Now, Warcraft is only a small proportion of Activision Blizzard's business. But its rot was emblematic of the whole company, as a cynical and predatory attitude came to characterize most of its products to the eventual detriment of its bottom line. The company hacked out so many sequels to Call of Duty (likely its most valuable property today), each larded up with more and more microtransactions, that it saturated the market. Kotick also bought King Games to put out more bottom-feeding mobile games like the notoriously addictive Candy Crush Saga.
Worse by far, the company's workers got similarly poor treatment. Activision Blizzard became infamous for brutal working conditions and extreme pay inequality — Kotick pulled down $28.6 million in 2019, 306 times the pay of the average employee. The company began announcing mass layoffs in the same press releases in which they announced record quarterly profits.
As gambling companies have known for years, it's possible to make tremendous quantities of money by emptying the wallets of small numbers of people with addictive personalities or poor impulse control. (Candy Crush made billions from just 2 to 4 percent of its players.) And cutthroat financiers have long made piles of cash buying up companies, laying off most of the workers, and collecting a quick profit before the business collapses. Activision Blizzard has spent a decade doing both.
But like so many private equity buccaneers before him, Kotick was eating his seed corn. He jacked up short-term profits and the Activision Blizzard share price by ruining the quality of its games, discarding millions of players, and treating the workers who actually build the company's products with callous disregard — or worse.
In July of last year, California sued the company over allegations of a horrific culture of sexual abuse, including a "Cosby room" top executives kept for boozy meetings and harassing their female subordinates. Per another accusation, one employee killed herself after a nude picture was passed around at a company party. Kotick denied he'd known about these problems, only for The Wall Street Journal to report he indeed had known about them for years and had tried to cover up allegations. The Securities and Exchange Commission has also opened an investigation.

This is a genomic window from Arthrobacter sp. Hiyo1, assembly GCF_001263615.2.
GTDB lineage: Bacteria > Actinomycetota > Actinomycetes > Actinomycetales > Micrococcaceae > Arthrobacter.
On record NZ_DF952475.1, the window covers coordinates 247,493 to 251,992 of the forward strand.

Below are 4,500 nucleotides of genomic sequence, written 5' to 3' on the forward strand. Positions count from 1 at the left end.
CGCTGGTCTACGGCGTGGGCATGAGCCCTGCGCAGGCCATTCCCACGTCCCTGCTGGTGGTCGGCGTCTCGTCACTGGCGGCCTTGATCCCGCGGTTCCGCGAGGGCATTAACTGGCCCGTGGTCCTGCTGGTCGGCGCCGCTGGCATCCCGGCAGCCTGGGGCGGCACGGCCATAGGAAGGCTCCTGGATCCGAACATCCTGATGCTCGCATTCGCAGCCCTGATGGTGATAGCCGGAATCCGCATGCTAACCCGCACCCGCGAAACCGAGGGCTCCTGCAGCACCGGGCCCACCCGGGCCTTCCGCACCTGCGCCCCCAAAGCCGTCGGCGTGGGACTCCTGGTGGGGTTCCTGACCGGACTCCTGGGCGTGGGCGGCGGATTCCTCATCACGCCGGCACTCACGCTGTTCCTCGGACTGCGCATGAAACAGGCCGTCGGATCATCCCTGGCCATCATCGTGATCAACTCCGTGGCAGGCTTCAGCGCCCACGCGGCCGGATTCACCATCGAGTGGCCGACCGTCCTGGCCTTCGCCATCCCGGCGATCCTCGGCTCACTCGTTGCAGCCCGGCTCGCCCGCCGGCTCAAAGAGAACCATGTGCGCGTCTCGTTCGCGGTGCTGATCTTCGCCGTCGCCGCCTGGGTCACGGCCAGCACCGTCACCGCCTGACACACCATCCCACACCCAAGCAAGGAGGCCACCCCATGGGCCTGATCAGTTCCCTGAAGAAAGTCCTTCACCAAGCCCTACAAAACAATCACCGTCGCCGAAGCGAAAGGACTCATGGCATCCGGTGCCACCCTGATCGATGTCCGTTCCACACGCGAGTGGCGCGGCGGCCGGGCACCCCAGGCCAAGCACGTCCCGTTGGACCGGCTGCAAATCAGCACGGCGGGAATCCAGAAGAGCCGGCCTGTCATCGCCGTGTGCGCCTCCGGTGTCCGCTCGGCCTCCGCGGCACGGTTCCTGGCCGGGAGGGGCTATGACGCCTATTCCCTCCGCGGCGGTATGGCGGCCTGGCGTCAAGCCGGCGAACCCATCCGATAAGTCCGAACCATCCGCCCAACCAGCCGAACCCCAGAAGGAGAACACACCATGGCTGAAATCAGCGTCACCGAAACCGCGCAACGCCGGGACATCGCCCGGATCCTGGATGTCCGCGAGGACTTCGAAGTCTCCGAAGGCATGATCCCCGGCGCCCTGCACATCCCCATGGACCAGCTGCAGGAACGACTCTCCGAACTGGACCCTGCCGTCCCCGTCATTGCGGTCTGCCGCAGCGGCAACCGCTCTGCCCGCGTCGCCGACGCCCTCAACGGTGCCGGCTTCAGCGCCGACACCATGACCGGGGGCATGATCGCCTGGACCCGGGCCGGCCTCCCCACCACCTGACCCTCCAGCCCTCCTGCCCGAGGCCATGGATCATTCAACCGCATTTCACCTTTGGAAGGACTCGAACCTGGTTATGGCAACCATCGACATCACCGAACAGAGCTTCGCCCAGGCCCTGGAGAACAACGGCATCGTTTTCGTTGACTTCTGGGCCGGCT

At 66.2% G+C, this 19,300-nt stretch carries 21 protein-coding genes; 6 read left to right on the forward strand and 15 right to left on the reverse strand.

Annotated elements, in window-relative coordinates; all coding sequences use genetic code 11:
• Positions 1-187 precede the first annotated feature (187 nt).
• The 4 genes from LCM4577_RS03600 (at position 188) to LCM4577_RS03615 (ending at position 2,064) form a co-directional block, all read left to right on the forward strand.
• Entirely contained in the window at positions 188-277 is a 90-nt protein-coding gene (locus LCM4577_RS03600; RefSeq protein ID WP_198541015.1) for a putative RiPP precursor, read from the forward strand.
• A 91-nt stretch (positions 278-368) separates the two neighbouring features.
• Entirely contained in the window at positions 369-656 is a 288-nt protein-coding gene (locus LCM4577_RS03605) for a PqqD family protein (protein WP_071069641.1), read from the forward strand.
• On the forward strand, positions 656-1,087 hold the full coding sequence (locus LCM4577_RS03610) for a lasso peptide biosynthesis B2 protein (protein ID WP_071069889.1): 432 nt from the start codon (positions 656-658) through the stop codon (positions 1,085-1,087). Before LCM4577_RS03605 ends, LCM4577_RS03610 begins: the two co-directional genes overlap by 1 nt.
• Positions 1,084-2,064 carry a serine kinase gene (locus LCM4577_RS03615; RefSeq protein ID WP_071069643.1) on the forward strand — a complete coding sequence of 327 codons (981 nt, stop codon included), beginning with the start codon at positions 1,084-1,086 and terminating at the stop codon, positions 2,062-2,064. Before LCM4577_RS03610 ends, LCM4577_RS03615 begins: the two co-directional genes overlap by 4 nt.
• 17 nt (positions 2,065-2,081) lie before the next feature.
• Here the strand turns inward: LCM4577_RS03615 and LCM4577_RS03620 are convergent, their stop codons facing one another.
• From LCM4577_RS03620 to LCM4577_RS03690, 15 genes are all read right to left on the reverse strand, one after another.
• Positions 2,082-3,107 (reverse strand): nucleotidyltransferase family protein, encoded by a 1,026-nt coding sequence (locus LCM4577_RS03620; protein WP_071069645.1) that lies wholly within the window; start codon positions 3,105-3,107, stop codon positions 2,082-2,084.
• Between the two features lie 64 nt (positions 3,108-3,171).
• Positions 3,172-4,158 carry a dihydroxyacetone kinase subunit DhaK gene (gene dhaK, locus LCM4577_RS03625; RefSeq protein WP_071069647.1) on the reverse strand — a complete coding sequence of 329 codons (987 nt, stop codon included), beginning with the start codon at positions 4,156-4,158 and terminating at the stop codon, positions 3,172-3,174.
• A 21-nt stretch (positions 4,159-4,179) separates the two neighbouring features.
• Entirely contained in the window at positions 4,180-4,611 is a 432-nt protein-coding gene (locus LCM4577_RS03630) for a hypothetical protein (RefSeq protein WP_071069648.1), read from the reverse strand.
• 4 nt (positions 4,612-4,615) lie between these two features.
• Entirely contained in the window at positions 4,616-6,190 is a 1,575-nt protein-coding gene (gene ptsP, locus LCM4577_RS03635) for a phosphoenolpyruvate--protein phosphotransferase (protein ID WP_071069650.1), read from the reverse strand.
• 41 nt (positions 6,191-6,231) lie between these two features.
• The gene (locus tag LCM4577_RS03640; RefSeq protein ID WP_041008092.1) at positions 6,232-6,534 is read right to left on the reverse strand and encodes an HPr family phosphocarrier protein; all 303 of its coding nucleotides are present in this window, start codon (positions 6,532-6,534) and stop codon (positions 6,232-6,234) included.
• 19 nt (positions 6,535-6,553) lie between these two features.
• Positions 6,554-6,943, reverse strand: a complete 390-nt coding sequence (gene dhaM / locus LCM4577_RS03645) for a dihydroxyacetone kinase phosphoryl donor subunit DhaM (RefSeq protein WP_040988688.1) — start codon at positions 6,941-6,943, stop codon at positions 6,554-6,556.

It was a public relations disaster. Active users on the company's products plummeted; the share price nosedived; and numerous prominent influencers quit the company's games. (One place many Warcraft streamers went was to Final Fantasy 14, which now has over 24 million subscribers and, amusingly, follows the original Warcraft formula almost exactly.)
Now, of course, Kotick has been bailed out by Microsoft. People as rich as him almost never face a consequence even for wrecking their own businesses. He'll remain CEO for the time being and probably get a fat golden parachute afterwards.
And as for Activision Blizzard, things may improve under the Microsoft overlordship, but it's certainly not guaranteed. Microsoft has an incentive to make sure its games are good so people shell out for the Game Pass, but Kotick's grim career also shows the vast profits in bankrupting the "whales" with ruthless casino tactics. The ongoing union drive at Activision Blizzard may be the company's best chance to improve both the quality of its products as well as its workplace culture. That's the way to get the job done.